KH: That’s a great update about the safety of the donor human milk. Now, what about the quality. What process do you have in place to make sure that each fortifier, ready to feed, cream product has standardized nutrient amounts?
SE: The nutrient content of the feedings for preterm infants is very important. That’s why we carefully measure things like protein and calories at many different points using both rapid and traditional chemistry methods. We then target a specific concentration of key nutrients using processes like centrifugal separation and ultrafiltration. We also utilize as much of the donated milk as possible. For example, we are able to use excess cream from our fortifier manufacturing to standardize the calories in Prolacta HM to a minimum of 20 Cal/oz. This means that doctors, nurses and dieticians can deliver the precise levels of nutrition to get the best outcomes.
KH: There is a lot of time and effort involved in pumping and storing breastmilk. Does Prolacta compensate women for this when they donate milk?
SE: Because of the fragile nature of the babies receiving our products, we require our donors to follow a lot of rules about things like how they wash and sanitize their pumps or how they store and ship their donations. Also, many of our donors fall into the high-producer category. That means that they are pumping every few hours around the clock. It’s really a lot of work! That’s one of the reasons that we remunerate our donors for their time and effort.
What triggered us to look at remunerating donors was something that we noticed back in 2010-2011. We started to see mom’s going online to buy milk to supplement their own supply. It didn’t take long before sites dedicated to connecting mom’s selling milk to mom’s buying milk appeared. There are a lot of reasons why that is a bad idea, and recent publications have confirmed some of these risks. But we wondered whether remunerating donors for their time and effort could be done safely. We spent several years identifying risks with remunerating donors and finding solutions to mitigate those risks. The yellow bag process mentioned above is a good example of a risk mitigation.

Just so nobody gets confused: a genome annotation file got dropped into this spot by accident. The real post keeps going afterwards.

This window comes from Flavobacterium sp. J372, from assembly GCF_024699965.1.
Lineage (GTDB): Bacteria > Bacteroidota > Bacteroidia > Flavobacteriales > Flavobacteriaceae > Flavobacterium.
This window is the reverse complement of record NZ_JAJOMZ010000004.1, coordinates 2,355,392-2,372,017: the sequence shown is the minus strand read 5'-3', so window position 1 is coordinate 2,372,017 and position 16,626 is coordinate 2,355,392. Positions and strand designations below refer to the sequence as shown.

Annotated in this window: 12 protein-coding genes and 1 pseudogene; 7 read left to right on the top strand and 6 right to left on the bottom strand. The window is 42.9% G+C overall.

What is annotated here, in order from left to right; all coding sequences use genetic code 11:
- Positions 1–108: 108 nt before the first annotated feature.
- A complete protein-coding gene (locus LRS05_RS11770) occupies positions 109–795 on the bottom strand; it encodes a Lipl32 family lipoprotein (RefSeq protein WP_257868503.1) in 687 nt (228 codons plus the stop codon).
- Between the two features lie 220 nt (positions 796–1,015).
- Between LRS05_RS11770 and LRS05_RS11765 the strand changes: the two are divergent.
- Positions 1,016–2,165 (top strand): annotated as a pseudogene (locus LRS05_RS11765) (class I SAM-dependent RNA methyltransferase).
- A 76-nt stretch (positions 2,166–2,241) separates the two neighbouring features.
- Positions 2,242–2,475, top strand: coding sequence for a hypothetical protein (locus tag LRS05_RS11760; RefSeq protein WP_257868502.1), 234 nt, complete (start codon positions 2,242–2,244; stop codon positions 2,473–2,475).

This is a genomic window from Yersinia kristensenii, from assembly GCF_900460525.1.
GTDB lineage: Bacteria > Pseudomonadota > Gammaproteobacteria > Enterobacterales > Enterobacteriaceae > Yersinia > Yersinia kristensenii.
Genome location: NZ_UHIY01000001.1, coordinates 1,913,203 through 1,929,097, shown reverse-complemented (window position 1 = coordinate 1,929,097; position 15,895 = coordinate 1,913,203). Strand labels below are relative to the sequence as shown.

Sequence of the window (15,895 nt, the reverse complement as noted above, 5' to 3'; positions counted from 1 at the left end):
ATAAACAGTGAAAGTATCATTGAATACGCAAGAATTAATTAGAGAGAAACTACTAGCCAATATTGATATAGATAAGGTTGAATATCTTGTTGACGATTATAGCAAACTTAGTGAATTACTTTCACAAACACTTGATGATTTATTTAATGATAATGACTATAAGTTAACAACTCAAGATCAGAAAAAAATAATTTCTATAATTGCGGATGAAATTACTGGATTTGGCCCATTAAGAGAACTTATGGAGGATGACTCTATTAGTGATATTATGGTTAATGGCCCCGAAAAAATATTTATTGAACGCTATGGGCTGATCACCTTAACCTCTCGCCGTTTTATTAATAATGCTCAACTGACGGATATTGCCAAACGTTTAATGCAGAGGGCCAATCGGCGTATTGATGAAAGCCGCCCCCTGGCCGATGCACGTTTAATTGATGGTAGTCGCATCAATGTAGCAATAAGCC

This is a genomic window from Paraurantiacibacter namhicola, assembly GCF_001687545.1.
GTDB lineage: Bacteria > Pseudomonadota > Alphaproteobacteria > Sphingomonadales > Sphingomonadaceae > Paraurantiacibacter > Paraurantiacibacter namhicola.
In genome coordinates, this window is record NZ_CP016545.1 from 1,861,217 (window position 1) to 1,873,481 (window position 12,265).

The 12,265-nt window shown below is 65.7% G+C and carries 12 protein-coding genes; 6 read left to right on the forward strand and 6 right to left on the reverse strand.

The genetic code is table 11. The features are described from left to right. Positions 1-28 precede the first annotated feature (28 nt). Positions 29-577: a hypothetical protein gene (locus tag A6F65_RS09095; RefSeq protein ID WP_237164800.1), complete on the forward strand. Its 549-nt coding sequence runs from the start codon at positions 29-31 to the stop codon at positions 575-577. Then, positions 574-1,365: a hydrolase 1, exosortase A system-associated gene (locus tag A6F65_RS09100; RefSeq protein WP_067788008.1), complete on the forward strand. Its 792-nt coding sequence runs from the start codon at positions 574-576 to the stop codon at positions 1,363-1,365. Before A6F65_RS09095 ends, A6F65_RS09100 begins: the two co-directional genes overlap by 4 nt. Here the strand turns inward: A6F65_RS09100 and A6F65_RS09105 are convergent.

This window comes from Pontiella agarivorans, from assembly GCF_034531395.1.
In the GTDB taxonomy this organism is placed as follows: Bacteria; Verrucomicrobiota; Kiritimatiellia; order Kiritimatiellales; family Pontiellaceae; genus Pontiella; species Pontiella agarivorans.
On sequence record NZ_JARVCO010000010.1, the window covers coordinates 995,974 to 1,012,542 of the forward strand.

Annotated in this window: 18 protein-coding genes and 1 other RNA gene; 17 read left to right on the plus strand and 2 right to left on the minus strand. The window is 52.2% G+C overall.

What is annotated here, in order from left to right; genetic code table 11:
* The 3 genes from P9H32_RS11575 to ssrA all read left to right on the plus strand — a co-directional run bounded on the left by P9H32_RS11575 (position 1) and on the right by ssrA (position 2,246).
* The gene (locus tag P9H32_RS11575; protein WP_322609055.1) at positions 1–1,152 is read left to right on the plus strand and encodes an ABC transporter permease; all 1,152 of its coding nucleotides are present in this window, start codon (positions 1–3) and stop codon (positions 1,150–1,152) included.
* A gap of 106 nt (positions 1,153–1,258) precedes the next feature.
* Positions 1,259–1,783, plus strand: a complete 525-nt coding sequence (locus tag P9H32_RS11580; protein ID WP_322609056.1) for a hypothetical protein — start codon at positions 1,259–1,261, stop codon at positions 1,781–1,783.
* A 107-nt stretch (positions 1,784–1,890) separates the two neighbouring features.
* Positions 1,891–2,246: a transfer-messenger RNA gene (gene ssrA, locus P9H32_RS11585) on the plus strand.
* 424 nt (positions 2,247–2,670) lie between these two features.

KH: Thanks so much for helping our listeners understand more about the quality and safety issues that Prolacta values. Is there anything else you’d like to make sure our listeners know?
SE: We are very proud of our testing and manufacturing process, so much so that we give several tours of month to healthcare providers, donors, and parents at our two facilities.
KH: Thanks again Scott for this very informative discussion on the quality and safety of donor human milk. For our listeners, links to information discussed will be available in the show notes and we look forward to bringing you future topics on the science of human milk.